The nail is actually so strong that the boards the HurriQuake nail is hammered/screwed into usually fail before the nail does. And it’s cheap enough that it only drives up the cost of houses by a few dollars.

That’s not to say the HurriQuake nail is perfect. If you put one in the wrong spot, good luck getting it out. The same spikes that keep it lodged in boards—even under extreme force—are largely capable of resisting much more force than you can apply.

isabelOf course, fancy nails alone aren’t enough to disaster-proof a house. You’ve got to design the whole building, foundation to roof, with that goal in mind. It’ll cost more and take more work, too, but this is a key part of designing a house to fit the environment it’s in. Which is one reason you see so many antique houses outlasting suburban cookie-cutter houses.

Giants and a Rock Made of Cheese

I’m not much of a fiction reader, but I did come across a rather entertaining folk tale a while back while researching historical ramps. There is a rock formation in Northern Ireland called the Giant’s Causeway, made of thousands of hexagonal basalt columns, which can form when lava cools slowly.

Giant's Causeway

Giant’s Causeway

Local legend tells that the giant Fionn mac Cumhaill built the Giant’s Causeway—across the sea from Ireland all the way to Scotland—in response to a challenge from the Scottish giant Benandoner. When Fionn saw Benandoner, though, and realized how much bigger he was, he would have fled, but his wife, Oona, had him dress up as a baby. She tucked him into a crib, then began cooking.

When Benandoner arrived across the causeway, Oona told him that he was away, and invited the Scottish giant inside to wait. When he saw Fionn in the crib he decided that, to have a baby that big, Fionn must be truly enormous. Benandoner then tried to intimidate Oona by crushing rocks with his pinky finger, but she just smiled at him and handed a rock to Fionn, who crushed it to cheese. (It helped, of course, that Fionn’s rock had always been cheese).

Oona then gave Benandoner and Fionn each a griddle-cake (Irish name for a pancake). Benandoner bit into his and broke a tooth, which probably had something to do with the pan Oona had baked into it. Fionn, meanwhile, ate his with gusto.

Fingal's Cave

Fingal’s Cave

Oona invited Benandoner to feel how sharp and strong the baby’s teeth were. Benandoner, feeling his broken tooth and watching Fionn eat his griddle-cake, declined. He politely begged leave of Oona. He then fled across the causeway, destroying it behind him, not wanting to meet the father of that monstrous baby. Only the two ends were left inact—the columns of the Giant’s causeway, and the columns of Fingal’s Cave, in Scotland (which has plenty of legends of its own).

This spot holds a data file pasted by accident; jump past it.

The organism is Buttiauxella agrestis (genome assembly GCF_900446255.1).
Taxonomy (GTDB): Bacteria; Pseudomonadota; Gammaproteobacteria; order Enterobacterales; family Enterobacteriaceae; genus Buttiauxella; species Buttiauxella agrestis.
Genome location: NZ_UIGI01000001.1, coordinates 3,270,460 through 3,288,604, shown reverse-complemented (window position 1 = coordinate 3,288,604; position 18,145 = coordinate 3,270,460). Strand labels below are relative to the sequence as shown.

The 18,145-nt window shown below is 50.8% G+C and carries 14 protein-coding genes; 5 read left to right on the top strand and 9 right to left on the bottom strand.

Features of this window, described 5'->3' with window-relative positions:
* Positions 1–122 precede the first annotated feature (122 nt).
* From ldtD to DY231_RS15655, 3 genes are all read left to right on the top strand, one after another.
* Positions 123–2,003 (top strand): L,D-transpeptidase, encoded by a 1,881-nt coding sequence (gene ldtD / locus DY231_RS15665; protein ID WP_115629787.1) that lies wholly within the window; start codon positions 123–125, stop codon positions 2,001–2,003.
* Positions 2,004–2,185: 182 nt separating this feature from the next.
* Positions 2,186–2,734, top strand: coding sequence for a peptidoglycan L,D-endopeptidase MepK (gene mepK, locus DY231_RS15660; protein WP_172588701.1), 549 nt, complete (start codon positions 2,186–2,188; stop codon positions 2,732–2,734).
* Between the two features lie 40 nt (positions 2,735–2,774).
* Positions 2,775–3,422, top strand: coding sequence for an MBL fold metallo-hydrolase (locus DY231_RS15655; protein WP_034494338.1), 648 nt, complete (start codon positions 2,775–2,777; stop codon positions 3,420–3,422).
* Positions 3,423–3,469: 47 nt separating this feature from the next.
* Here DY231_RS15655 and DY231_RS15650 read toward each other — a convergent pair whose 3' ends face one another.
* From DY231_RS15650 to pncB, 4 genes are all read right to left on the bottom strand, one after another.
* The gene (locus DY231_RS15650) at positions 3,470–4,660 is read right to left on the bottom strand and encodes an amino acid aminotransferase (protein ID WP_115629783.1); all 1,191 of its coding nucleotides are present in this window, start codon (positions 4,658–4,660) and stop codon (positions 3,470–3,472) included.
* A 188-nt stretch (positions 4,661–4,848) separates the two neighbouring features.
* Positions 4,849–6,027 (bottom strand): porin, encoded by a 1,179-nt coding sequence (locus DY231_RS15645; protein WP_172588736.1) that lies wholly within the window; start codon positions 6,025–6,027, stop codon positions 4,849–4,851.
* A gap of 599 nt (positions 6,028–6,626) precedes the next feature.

Fionn hopped out of the cradle, praising Oona’s wit, bravery, and beauty. Oona just laughed and handed him a broom to clean up the broken rocks and food.

Civilization and Roads

Good roads are absolutely essential to civilization. Many of the most successful countries in history were hugely dependent on their roads for their success. To my mind, the two ancient civilizations with the most impressive road systems are the Roman and Incan Empires.

The Incan road system, the shorter of the two, was still more than 20,000 miles long. The Incans did such a good job that much of the road is still useable today—even segments that haven’t seen a lick of maintenance in four centuries—though more than 75 percent of it has been destroyed by Spaniards and modern construction. The Incan roads were heavily used by the Chasquis, a network of runners that sent messages and valuable, lightweight goods across the empire, using relays. The individual Chasqui ran as much as a hundred and fifty miles per day through the mountains—that’s six marathons. The roads were also used heavily by normal traffic: trade on alpacas and llamas, etc.

McCoy Fields

Ancient Roman Rest Stop?

Rome’s roads are, without a doubt, the best known of all ancient road systems—not surprising, since it’s the best known ancient civilization of all time. There were 250,000 miles of roads in the network, an order of magnitude larger than the Incan network.

It’s not to say that the Incan network wasn’t an incredible piece of engineering and architecture; it was, but the Romans were just utterly obsessed with road building. There is an astonishing number of these roads still in use, whether covered in modern construction or even in their original form.

Yes, roads are an absolutely elemental part of civilization. I should put this all into perspective, though. America has nearly four MILLION miles of roads. Our population dwarfs Ancient Rome or the Incan Empire and, of course, the American population alone is greater than that of the entire world during either of those time periods.

So, next time you’re upset about construction, just sit back and think about that before complaining. It’s a small price to pay. (Unless it’s in front of your house early in the morning. That’s just the worst.)